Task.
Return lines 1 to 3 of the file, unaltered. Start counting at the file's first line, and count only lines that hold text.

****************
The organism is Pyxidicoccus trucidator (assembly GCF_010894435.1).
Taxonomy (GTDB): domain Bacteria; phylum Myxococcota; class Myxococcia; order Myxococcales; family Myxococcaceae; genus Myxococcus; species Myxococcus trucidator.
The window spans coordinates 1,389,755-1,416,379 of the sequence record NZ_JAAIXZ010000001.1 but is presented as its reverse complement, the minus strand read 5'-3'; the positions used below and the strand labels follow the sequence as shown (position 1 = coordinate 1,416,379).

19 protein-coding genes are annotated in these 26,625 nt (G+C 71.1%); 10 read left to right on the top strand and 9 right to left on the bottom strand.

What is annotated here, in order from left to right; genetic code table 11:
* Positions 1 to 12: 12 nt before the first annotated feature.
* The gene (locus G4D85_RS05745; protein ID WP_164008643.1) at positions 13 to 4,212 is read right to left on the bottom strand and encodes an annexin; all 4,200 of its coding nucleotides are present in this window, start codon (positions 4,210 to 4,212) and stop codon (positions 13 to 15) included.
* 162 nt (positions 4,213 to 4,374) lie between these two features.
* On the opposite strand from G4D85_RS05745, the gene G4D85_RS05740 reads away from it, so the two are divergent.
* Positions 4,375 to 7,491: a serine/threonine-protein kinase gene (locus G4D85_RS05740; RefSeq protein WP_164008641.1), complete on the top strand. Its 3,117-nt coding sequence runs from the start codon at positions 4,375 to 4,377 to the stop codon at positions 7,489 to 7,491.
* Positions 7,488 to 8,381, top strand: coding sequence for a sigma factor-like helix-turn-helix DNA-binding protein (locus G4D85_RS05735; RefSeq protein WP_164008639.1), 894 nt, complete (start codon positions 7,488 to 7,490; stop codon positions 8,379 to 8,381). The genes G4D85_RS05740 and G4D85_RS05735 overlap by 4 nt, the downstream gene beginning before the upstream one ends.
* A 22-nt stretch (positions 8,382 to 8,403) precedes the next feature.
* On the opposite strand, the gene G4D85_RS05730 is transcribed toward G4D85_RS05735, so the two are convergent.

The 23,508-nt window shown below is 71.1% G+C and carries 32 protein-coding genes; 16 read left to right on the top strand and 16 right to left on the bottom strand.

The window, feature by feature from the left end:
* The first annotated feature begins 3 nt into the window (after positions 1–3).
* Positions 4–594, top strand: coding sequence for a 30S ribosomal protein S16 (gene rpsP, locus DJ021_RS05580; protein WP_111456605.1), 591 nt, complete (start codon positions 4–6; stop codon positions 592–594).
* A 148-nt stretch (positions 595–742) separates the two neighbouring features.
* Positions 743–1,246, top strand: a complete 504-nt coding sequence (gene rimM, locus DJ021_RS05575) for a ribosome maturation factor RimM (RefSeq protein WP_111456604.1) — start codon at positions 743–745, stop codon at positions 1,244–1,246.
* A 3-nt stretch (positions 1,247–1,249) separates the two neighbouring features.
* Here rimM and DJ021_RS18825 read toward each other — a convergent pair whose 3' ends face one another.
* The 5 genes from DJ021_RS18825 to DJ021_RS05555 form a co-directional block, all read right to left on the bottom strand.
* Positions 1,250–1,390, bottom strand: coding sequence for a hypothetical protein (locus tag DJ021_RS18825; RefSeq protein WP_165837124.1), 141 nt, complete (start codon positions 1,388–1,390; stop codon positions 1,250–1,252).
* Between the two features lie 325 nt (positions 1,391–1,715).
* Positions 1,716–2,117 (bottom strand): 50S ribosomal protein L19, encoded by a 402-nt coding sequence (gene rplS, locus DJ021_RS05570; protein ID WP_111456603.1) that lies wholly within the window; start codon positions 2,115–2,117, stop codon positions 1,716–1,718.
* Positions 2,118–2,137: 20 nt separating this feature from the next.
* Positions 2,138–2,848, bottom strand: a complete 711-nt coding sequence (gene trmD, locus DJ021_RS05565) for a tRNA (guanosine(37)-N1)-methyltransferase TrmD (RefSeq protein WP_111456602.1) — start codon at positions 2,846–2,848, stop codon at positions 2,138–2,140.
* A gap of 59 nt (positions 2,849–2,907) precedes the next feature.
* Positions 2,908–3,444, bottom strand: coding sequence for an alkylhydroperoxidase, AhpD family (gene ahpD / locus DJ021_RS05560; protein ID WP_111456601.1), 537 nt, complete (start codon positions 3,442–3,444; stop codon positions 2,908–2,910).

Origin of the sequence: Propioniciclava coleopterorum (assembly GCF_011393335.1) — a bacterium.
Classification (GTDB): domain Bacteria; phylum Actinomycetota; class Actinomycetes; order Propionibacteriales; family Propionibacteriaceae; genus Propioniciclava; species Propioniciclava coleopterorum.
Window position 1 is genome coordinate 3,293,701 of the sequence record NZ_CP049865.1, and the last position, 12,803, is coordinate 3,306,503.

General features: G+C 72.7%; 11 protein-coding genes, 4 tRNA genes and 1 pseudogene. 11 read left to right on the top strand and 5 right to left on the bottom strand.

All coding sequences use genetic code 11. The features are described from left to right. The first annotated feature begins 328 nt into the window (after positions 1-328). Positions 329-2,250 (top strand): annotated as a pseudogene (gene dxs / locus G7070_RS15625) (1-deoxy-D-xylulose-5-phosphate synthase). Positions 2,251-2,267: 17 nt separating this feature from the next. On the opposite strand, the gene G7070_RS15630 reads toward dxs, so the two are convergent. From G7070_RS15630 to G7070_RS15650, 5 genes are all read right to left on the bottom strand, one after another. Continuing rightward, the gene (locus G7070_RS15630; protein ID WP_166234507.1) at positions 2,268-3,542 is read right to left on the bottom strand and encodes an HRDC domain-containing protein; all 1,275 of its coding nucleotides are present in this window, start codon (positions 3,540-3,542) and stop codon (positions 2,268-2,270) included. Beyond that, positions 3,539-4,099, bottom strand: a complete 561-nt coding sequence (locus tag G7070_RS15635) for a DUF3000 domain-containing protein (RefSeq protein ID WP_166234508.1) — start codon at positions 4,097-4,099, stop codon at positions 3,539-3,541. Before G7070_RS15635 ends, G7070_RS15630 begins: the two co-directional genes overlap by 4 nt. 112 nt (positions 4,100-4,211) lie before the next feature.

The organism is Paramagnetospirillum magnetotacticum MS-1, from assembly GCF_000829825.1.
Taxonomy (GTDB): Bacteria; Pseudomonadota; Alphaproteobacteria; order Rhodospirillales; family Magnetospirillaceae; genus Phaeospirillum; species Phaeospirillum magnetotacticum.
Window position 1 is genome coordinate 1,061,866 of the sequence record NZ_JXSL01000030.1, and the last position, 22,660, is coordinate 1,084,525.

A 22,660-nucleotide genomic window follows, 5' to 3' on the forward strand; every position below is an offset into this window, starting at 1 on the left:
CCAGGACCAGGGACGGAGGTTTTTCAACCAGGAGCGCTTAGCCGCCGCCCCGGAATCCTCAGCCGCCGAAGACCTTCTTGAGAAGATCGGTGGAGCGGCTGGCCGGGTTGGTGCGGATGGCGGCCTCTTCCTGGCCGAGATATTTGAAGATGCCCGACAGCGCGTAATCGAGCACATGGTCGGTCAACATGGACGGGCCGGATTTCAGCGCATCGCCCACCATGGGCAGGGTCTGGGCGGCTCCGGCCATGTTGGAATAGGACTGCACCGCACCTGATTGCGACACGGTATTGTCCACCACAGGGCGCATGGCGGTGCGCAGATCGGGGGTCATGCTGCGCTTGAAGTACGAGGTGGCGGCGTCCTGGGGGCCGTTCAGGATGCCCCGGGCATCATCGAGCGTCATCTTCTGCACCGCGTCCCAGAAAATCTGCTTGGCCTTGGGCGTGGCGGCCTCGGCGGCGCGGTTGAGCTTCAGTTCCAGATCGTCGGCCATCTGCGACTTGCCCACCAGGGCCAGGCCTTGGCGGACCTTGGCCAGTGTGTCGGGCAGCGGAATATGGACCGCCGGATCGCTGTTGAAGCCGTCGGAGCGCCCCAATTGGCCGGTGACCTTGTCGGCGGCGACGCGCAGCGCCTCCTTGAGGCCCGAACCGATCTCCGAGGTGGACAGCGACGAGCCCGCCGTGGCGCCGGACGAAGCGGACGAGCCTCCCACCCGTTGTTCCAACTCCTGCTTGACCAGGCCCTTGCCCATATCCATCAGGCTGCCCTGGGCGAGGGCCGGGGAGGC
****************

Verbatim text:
The organism is Pyxidicoccus trucidator (assembly GCF_010894435.1).
Taxonomy (GTDB): domain Bacteria; phylum Myxococcota; class Myxococcia; order Myxococcales; family Myxococcaceae; genus Myxococcus; species Myxococcus trucidator.
The window spans coordinates 1,389,755-1,416,379 of the sequence record NZ_JAAIXZ010000001.1 but is presented as its reverse complement, the minus strand read 5'-3'; the positions used below and the strand labels follow the sequence as shown (position 1 = coordinate 1,416,379).